Monday, January 11, 2010

It's a Beautiful Day

In the Neighbourhood, a beautiful day for a neighbour, would you like to meet mine?

These are my virtual neighbours, people whose blogs I read on a daily basis, and who inspire me because they live my goals. Not that I want to live exactly as each of them do. We are all individuals and each of us is in a different place, and living a different set of circumstances. But all live mindful, caring lives and achieve the kinds of results I'd like to achieve.

The first neighbour I'll introduce is a young man named Thomas who lives in Massachusetts. Thomas grows a magnificent garden, cooks beautiful food, takes beautiful photos and seems to do it all with an amazing ease. He's also personable and friendly and I enjoy having him as my neighbour.

One of the things Thomas showed me how to do is build a hoop house for the protection of winter crops. I plan to do that at the end of next summer thanks to Thomas' inspiration and guidance.

Another virtual neighbour I visit daily is Gavin, an Australian dad who decided to go green, and has entertained and inspired me through the process. Recently Gavin and family have taken up the 100 Mile Diet Challenge. Gavin is the first person I've read about who has taken up this challenge without moaning and complaining about it. He's chosen a practical approach between eating local and adding a few of the imported luxuries we have all become accustomed to eating.

Because of reading about the 100 Mile Diet Challenge I'm much more mindful about where our food comes from. For example I put up as much locally grown produce as possible this past summer, and I have not bought a single green pepper or imported tomato this fall and winter. (I confess to buying some canned tomatoes for cooking. I also bought a box of mandarin oranges in December, and I've bought grapefruit shipped in from Texas. Well, I was shipped in from Texas. When I was a teenager we had grapefruit, oranges, tangarines, lemons, nectarines, peaches, dates and pecans, all in the yard! I can hardly bear what passes for oranges in the stores here, but a few times a winter I buy a half dozen grapefruit.) So much for the 100 miles, but I'm trying, and I am trying to gradually decrease the number of miles our food travels.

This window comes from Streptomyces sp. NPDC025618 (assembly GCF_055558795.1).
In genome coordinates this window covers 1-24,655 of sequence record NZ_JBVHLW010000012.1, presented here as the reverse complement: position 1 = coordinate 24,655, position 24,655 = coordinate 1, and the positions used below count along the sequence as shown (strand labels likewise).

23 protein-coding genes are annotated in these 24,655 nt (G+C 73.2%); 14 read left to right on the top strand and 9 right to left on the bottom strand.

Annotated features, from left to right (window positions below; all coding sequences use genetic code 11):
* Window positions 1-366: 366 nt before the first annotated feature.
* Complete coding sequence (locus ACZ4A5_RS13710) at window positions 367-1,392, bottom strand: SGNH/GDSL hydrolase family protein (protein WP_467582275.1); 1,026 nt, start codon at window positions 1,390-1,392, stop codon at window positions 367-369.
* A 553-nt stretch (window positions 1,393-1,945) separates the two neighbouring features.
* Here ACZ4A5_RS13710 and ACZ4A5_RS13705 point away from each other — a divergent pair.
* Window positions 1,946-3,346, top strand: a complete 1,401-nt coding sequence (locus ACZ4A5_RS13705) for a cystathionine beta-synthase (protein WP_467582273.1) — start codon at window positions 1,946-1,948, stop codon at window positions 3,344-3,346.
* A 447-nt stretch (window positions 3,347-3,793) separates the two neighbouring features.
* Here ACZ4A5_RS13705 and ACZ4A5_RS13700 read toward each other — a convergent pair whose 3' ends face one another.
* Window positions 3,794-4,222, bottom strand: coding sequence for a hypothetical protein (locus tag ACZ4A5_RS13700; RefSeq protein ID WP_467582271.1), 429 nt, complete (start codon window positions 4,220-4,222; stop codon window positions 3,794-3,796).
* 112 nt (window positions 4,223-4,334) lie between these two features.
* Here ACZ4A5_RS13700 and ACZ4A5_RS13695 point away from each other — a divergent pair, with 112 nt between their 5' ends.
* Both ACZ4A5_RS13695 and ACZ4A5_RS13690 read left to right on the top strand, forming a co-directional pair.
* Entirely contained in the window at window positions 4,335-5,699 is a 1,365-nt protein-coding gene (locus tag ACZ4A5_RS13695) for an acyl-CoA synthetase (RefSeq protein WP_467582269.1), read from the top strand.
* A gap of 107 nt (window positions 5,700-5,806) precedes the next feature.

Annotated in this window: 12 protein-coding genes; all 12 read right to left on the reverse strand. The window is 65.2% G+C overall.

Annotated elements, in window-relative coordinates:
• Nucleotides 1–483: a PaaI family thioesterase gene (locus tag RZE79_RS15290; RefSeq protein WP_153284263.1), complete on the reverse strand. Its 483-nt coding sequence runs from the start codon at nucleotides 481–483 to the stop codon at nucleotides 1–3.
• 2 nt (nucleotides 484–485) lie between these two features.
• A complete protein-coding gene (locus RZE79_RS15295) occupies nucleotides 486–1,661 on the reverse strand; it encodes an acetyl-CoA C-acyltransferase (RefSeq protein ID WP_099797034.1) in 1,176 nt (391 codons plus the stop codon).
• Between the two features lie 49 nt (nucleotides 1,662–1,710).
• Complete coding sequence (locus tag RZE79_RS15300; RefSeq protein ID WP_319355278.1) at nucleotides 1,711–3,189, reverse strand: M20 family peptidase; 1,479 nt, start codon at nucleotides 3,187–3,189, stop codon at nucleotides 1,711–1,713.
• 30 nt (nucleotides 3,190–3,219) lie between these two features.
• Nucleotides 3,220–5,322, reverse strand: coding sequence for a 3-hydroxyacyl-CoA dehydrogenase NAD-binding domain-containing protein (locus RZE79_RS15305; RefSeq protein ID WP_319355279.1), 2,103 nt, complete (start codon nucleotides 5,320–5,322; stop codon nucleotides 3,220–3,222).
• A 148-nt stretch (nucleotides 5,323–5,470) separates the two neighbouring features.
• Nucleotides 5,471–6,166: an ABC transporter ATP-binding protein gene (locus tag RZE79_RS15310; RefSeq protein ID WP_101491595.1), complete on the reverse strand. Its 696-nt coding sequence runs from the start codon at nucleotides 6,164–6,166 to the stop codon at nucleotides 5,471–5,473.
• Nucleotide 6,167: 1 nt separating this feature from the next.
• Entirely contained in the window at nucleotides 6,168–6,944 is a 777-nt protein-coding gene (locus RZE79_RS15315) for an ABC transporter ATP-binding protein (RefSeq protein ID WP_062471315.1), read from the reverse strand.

And of course no neighbourly introductions would be complete without introducing you to Rhonda Jean. Rhonda is about the best neighbour I could imagine. She and I are about the same age, have both raised a pair of boys, and have long-enduring partnerships.

But, unlike me, Rhonda runs a home my Grandmother would feel comfortable in. She is a back-to-basics kind of a gal. If you want to know how to make your own soaps and cleaners, put together a budget, bake a good loaf of bread or make a chicken feed 10 people, Rhonda should be your neighbour too. Her back yard is full of gardens, chickens, fruit trees and a healthy dose of common sense.

Today Rhonda talks about coming to the "simple life" on your own terms. Rhonda says she "reinvented" herself, and began to live life on her own terms when she gave up working outside her home and went to work for herself.

It's ironic. Most of the women in my generation looked at our mothers and their never-ending household "slavery" and said, "Not for me!" My generation exchanged the "slavery" of child care for the slavery to the paycheque. By the time I paid for child care, office clothes, transportation to work, makeup, hair cuts and lunches out I was lucky to clear $50 to contribute to the household expenses because women weren't paid anything like wage parity then (and still aren't).

Coming to our senses and coming home means that, with proper skills, a home can be run successfully and happily on a single paycheque. You can even raise your own children. (Now that's a revolutionary idea!)

It may not be for everyone, but except for a few years it was the route I took. I don't regret a minute of it, and we did well most of the time, but I wish I'd had some of the skills Rhonda teaches. We'd have done even better.

So, these are valued neighbours I visit every day. I visit others as well, but I can always count on Thomas, Gavin and Rhonda Jean to lift my spirits, inspire and gently teach and encourage.

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